Bridging the Gaps – ‘Exploring the link etween art and audio description.
Hosted by Shape Arts and Tate Modern on Friday 24 February.
I have to admit that I am not a particularly artistic person and have attended very few events of this kind. I therefore did not know what to expect from this event or what I would get out of it.
The afternoon consisted of a symposium, followed by break out sessions and concluding with a wrap-up session.
The afternoon began with introductions from a panel of speakers, all of whom have worked with audio description in the arts. Zoe Partington and Craig Ashley from the Midlands Arts Centre talked about embedding audio description and making it part of the art itself. Zoe has previously provided description to a series of photographs which I was involved with a year ago when I voiced the description. Gavin Griffiths created relevant sound which he edited into the descriptions to create an audio soundscape. Craig had worked on a project, also using photographs where first a description was given of the photograph, followed by an authentic voice, in this instance, a black person describing the times when the photograph was taken. Craig played us some short clips of these two types of contrasting audio to illustrate his point.
A question and answer session took place and for me, the overwhelming impression I still have is that audio description can only be part of the whole accessible experience. As I have said previously in the article I wrote which appeared in the accompanying booklet, providing a verbal description and nothing else is a bit like showing written descriptions to a sighted person without giving them something to look at. It is unlikely to hold my interest for long.
People also spoke of not being allowed to get near enough to a piece of art to see it if they had partial sight. Also not being able to view sculpture, for example, from all angles when using a wheelchair.
Attitude is key and museums and galleries who have someone senior who is receptive to introducing accessibility will do better than those who do not. An example was given of the Pen Museum in Birmingham where the director is blind. Because of this, the staff all have good awareness of the needs of blind and partially sighted people and therefore are welcoming and knowledgeable when blind or partially sighted visitors arrive at the museum.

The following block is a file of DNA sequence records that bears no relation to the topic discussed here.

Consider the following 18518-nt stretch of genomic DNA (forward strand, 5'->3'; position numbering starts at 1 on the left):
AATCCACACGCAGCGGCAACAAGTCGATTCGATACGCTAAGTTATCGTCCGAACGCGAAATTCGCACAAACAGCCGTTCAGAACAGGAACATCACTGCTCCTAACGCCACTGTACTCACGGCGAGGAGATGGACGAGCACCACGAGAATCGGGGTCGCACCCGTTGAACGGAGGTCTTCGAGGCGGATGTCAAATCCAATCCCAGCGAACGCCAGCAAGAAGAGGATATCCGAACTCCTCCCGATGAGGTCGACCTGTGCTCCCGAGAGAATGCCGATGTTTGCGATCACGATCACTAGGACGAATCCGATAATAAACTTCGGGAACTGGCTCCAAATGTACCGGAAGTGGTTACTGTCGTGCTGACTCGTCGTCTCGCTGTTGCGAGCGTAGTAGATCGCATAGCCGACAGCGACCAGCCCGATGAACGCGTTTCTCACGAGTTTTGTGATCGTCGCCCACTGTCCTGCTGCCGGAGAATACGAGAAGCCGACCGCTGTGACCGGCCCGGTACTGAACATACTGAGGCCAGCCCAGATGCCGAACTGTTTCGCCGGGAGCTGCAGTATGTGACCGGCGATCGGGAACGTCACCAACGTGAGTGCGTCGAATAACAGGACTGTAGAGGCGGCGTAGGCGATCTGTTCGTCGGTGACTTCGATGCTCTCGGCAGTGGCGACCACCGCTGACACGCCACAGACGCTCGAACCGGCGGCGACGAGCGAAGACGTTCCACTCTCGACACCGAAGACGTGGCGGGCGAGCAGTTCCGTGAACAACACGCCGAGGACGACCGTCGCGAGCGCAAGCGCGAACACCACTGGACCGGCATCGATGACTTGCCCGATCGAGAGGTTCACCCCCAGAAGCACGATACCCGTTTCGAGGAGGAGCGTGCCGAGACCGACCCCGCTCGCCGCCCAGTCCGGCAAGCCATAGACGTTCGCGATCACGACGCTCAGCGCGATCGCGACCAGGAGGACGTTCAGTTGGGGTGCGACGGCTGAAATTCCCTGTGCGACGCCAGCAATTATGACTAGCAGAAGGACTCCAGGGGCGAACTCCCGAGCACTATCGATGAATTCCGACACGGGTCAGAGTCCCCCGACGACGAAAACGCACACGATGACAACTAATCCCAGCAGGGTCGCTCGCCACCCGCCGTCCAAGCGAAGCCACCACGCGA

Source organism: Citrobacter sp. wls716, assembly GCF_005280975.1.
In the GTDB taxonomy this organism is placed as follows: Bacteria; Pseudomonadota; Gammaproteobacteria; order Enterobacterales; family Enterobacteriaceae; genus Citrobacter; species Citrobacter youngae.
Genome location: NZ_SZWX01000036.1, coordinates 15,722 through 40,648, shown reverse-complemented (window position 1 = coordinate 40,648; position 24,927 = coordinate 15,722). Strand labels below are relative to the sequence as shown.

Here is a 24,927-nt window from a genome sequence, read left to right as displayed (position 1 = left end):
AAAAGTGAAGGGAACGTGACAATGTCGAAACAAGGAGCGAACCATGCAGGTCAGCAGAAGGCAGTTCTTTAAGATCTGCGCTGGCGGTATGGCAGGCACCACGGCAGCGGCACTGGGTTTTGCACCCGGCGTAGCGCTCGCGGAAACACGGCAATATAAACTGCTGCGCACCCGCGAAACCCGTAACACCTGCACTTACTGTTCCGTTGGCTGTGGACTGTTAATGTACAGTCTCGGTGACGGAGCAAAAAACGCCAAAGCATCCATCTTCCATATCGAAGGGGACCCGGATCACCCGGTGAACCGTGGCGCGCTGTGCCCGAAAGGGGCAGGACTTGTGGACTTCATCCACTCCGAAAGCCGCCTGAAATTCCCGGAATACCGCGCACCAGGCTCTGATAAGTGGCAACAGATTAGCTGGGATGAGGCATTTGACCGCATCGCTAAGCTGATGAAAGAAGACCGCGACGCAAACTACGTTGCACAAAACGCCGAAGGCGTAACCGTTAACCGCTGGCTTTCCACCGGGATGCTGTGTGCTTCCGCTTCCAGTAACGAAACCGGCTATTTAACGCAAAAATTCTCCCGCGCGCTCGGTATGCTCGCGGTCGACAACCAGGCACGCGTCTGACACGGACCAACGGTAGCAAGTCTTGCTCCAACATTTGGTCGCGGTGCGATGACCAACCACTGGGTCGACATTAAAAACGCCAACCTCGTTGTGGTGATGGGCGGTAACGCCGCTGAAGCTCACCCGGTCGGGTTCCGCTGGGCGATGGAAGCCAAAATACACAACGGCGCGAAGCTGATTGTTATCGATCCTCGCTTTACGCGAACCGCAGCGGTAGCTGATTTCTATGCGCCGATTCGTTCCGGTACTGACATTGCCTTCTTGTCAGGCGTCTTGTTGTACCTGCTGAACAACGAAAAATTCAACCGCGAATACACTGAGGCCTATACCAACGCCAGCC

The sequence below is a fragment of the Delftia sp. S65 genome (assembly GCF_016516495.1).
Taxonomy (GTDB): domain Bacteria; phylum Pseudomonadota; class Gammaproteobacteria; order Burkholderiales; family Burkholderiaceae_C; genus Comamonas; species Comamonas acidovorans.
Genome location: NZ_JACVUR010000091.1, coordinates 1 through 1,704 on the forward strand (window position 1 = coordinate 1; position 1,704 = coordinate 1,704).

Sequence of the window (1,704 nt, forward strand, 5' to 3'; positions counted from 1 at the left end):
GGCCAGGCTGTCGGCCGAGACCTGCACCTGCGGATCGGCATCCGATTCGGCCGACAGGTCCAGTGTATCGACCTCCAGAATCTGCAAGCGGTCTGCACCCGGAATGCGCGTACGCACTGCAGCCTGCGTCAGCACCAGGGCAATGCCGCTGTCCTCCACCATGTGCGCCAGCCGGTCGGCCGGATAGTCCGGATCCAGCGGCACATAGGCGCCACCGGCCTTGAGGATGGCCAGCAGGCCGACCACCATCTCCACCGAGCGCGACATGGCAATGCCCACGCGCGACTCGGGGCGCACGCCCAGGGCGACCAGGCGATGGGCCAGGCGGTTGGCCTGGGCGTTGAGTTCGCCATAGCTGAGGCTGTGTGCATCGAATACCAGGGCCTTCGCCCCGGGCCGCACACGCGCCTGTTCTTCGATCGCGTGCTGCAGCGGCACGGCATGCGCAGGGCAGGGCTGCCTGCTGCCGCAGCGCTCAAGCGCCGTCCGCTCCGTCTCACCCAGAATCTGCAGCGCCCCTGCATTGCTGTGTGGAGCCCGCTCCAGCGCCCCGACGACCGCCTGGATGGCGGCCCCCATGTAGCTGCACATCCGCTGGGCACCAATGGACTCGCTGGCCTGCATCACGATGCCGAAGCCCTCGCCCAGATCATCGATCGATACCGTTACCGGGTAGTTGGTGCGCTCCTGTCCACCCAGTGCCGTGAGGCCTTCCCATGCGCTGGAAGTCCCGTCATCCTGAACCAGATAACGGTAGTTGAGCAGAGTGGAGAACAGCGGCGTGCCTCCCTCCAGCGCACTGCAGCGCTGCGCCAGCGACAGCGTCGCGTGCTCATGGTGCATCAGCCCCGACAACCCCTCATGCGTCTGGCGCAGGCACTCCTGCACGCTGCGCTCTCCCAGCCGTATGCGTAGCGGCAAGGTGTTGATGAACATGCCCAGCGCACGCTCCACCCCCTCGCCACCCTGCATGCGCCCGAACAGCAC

Another area which was mentioned a few times throughout the afternoon was that artists could and should be encouraged when they are commissioned, to include accessibility in their work. One artist went as far as to say that currently, she is never approached about accessibility when speaking to curators. It was felt that curators and accessibility officers should work together to build in accessibility and inclusivity for all from the start.
More work should be done when designing websites to make them accessible to all. Description could be used more effectively to encourage blind and partially sighted visitors to make the effort to attend galleries and museums.
In conclusion, my opinion is that there is still a way to go. My background is in computing and as a blind person I have been faced time and again by software that is not accessible and where building in accessibility after the event is often too costly or time consuming. If accessibility had been brought in at the start, it could have been much easier to implement.
The art world appears to be no different for blind and partially sighted people. Accessibility and inclusivity are still often an after-thought.
It is up to all of us, artists, galleries and museums, and us, the visually impaired consumers to change this. As consumers if we don’t address areas of inaccessibility, we can’t expect things to change. I hope that, as an individual, I am able to be constructive. I believe it is essential to praise good practice and offer suggestions for improvement when things go wrong.
The arts produce a tremendous sense of wellbeing for everyone and it is vital that blind and partially sighted people are included to enable us to experience that same wellbeing.
Often, an accessibility feature such as audio description, brought in for blind and partially sighted people, can be tremendously helpful for other people such as those who have difficulty reading. Providing different ways of accessing art gives everyone the choice on how they approach it which can only enhance the experience for everyone.